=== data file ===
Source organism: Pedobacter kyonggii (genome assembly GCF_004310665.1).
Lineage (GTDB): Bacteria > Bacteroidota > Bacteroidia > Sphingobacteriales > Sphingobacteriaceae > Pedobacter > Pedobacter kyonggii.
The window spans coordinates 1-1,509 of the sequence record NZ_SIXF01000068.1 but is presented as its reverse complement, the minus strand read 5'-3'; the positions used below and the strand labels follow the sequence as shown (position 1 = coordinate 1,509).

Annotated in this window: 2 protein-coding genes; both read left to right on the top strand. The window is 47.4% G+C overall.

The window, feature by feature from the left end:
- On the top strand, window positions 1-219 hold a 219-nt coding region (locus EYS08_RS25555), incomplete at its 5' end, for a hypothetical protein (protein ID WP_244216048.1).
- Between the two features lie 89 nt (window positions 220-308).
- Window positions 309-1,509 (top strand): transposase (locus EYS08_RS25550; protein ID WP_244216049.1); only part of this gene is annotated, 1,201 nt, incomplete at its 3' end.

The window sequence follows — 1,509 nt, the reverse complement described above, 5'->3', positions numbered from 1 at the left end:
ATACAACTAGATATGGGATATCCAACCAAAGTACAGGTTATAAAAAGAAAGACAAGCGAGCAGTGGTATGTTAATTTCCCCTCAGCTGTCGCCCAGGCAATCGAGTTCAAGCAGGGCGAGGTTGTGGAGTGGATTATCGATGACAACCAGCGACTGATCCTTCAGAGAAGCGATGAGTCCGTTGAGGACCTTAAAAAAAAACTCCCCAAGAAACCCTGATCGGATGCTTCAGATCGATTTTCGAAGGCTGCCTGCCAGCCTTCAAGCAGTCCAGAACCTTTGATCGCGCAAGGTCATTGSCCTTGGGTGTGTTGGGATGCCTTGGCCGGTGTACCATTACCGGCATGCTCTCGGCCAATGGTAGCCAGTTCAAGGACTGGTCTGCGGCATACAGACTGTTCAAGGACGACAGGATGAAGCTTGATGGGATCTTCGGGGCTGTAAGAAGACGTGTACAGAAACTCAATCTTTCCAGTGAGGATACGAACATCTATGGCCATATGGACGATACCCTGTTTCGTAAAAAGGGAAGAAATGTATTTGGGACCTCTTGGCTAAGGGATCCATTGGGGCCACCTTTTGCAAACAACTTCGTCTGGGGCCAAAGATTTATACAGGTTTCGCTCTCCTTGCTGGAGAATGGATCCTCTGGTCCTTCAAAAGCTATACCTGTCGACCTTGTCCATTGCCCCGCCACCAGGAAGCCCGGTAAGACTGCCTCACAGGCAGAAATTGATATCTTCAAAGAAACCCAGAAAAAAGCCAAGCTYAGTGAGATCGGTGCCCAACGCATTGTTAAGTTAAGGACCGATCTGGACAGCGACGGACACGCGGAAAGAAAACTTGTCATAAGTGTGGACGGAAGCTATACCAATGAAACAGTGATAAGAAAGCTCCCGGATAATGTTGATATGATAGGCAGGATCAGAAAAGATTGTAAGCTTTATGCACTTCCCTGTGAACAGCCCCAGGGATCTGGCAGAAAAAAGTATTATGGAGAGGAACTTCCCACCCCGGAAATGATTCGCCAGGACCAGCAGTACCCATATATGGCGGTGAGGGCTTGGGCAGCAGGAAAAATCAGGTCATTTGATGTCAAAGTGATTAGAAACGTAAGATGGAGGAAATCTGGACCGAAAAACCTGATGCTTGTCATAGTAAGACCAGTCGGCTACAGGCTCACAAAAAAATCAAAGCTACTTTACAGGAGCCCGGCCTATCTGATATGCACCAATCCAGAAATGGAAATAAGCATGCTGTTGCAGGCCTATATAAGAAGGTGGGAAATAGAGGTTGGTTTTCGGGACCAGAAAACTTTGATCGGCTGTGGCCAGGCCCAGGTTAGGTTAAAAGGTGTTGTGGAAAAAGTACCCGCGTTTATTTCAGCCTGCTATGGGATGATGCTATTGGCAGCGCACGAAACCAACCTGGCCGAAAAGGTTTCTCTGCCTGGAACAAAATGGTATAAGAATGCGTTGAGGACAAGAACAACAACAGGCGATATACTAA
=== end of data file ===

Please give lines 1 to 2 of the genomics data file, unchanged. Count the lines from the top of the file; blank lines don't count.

Source organism: Pedobacter kyonggii (genome assembly GCF_004310665.1).
Lineage (GTDB): Bacteria > Bacteroidota > Bacteroidia > Sphingobacteriales > Sphingobacteriaceae > Pedobacter > Pedobacter kyonggii.